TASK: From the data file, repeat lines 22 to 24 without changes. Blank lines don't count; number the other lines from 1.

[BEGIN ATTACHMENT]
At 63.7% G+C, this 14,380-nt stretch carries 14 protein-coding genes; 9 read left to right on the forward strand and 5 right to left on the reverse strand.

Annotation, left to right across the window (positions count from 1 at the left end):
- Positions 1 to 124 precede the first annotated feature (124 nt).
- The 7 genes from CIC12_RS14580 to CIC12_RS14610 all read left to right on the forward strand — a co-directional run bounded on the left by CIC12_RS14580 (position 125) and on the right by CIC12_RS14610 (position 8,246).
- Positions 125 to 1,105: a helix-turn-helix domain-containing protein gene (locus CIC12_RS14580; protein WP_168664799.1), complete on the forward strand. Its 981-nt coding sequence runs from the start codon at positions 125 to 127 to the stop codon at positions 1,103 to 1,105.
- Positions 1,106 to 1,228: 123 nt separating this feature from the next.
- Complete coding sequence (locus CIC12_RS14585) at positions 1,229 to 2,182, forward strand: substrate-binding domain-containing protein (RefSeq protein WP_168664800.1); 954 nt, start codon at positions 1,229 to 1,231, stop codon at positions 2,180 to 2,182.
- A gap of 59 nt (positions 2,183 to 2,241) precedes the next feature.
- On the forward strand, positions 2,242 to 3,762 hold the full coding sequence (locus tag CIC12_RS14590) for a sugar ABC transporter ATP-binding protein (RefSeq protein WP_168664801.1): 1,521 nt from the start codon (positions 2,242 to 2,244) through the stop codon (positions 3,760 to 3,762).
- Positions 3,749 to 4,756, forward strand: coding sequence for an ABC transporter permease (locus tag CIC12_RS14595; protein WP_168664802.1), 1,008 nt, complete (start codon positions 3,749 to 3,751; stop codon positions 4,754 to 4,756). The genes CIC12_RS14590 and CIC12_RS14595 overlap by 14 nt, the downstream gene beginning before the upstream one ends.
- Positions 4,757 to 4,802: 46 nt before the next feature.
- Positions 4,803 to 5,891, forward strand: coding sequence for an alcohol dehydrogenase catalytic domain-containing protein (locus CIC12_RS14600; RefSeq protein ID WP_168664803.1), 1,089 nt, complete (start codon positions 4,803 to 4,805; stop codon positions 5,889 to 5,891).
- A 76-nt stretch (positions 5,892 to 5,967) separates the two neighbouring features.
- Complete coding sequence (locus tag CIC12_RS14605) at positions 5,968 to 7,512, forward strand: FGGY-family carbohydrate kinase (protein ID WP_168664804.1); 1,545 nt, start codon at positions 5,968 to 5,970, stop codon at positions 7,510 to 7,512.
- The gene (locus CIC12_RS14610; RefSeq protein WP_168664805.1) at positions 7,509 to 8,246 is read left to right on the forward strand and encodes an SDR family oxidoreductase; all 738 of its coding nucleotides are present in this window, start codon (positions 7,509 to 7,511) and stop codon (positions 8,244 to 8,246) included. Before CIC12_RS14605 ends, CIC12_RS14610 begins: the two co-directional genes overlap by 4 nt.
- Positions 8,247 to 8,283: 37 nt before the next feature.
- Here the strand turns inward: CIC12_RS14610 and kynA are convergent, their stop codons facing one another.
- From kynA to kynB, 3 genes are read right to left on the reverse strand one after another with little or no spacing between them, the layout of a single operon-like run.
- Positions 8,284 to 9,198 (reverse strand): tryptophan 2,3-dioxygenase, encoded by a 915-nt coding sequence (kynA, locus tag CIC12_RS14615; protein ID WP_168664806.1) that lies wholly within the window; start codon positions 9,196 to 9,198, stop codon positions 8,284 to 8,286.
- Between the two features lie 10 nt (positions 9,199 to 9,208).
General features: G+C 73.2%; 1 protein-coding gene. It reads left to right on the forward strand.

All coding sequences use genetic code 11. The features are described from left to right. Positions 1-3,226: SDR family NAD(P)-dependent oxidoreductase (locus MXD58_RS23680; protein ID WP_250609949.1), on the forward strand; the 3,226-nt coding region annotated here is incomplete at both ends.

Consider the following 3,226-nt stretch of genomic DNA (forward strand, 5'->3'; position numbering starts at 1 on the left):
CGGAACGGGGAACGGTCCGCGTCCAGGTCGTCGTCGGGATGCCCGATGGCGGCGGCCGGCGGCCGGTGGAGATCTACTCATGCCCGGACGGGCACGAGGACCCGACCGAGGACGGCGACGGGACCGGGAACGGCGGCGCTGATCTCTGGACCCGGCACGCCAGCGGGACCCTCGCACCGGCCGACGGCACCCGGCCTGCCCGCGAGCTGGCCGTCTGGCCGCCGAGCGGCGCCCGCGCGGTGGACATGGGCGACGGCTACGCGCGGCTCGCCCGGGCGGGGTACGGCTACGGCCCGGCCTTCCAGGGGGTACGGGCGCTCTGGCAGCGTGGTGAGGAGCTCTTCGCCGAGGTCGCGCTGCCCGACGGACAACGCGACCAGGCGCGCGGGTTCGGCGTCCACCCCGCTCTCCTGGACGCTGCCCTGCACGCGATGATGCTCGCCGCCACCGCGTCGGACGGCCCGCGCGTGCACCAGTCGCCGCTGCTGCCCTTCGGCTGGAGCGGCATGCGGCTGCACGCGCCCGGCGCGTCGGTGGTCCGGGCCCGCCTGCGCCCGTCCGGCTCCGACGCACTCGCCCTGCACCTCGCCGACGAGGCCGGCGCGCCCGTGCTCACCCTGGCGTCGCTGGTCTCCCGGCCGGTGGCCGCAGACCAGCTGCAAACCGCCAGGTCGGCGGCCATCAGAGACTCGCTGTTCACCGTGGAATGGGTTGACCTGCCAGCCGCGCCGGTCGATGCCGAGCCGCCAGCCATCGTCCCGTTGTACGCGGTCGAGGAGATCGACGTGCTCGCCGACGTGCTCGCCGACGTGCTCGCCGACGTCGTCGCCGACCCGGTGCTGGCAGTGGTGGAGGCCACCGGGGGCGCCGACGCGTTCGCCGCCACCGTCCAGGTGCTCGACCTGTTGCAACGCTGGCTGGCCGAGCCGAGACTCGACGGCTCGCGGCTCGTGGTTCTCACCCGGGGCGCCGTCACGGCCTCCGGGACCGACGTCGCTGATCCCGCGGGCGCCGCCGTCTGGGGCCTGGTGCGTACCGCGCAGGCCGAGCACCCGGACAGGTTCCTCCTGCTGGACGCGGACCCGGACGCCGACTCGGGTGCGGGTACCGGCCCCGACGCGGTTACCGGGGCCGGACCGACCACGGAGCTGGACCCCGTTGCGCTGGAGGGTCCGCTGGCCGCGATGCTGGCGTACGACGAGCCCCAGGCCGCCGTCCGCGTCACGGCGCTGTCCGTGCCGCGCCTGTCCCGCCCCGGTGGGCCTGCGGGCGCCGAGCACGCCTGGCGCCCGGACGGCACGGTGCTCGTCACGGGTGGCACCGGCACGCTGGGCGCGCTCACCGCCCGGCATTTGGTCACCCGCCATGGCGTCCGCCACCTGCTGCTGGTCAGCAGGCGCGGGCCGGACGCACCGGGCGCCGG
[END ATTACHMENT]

All coding sequences use genetic code 11. The features are described from left to right. Positions 1-3,226: SDR family NAD(P)-dependent oxidoreductase (locus MXD58_RS23680; protein ID WP_250609949.1), on the forward strand; the 3,226-nt coding region annotated here is incomplete at both ends.

Consider the following 3,226-nt stretch of genomic DNA (forward strand, 5'->3'; position numbering starts at 1 on the left):
CGGAACGGGGAACGGTCCGCGTCCAGGTCGTCGTCGGGATGCCCGATGGCGGCGGCCGGCGGCCGGTGGAGATCTACTCATGCCCGGACGGGCACGAGGACCCGACCGAGGACGGCGACGGGACCGGGAACGGCGGCGCTGATCTCTGGACCCGGCACGCCAGCGGGACCCTCGCACCGGCCGACGGCACCCGGCCTGCCCGCGAGCTGGCCGTCTGGCCGCCGAGCGGCGCCCGCGCGGTGGACATGGGCGACGGCTACGCGCGGCTCGCCCGGGCGGGGTACGGCTACGGCCCGGCCTTCCAGGGGGTACGGGCGCTCTGGCAGCGTGGTGAGGAGCTCTTCGCCGAGGTCGCGCTGCCCGACGGACAACGCGACCAGGCGCGCGGGTTCGGCGTCCACCCCGCTCTCCTGGACGCTGCCCTGCACGCGATGATGCTCGCCGCCACCGCGTCGGACGGCCCGCGCGTGCACCAGTCGCCGCTGCTGCCCTTCGGCTGGAGCGGCATGCGGCTGCACGCGCCCGGCGCGTCGGTGGTCCGGGCCCGCCTGCGCCCGTCCGGCTCCGACGCACTCGCCCTGCACCTCGCCGACGAGGCCGGCGCGCCCGTGCTCACCCTGGCGTCGCTGGTCTCCCGGCCGGTGGCCGCAGACCAGCTGCAAACCGCCAGGTCGGCGGCCATCAGAGACTCGCTGTTCACCGTGGAATGGGTTGACCTGCCAGCCGCGCCGGTCGATGCCGAGCCGCCAGCCATCGTCCCGTTGTACGCGGTCGAGGAGATCGACGTGCTCGCCGACGTGCTCGCCGACGTGCTCGCCGACGTCGTCGCCGACCCGGTGCTGGCAGTGGTGGAGGCCACCGGGGGCGCCGACGCGTTCGCCGCCACCGTCCAGGTGCTCGACCTGTTGCAACGCTGGCTGGCCGAGCCGAGACTCGACGGCTCGCGGCTCGTGGTTCTCACCCGGGGCGCCGTCACGGCCTCCGGGACCGACGTCGCTGATCCCGCGGGCGCCGCCGTCTGGGGCCTGGTGCGTACCGCGCAGGCCGAGCACCCGGACAGGTTCCTCCTGCTGGACGCGGACCCGGACGCCGACTCGGGTGCGGGTACCGGCCCCGACGCGGTTACCGGGGCCGGACCGACCACGGAGCTGGACCCCGTTGCGCTGGAGGGTCCGCTGGCCGCGATGCTGGCGTACGACGAGCCCCAGGCCGCCGTCCGCGTCACGGCGCTGTCCGTGCCGCGCCTGTCCCGCCCCGGTGGGCCTGCGGGCGCCGAGCACGCCTGGCGCCCGGACGGCACGGTGCTCGTCACGGGTGGCACCGGCACGCTGGGCGCGCTCACCGCCCGGCATTTGGTCACCCGCCATGGCGTCCGCCACCTGCTGCTGGTCAGCAGGCGCGGGCCGGACGCACCGGGCGCCGG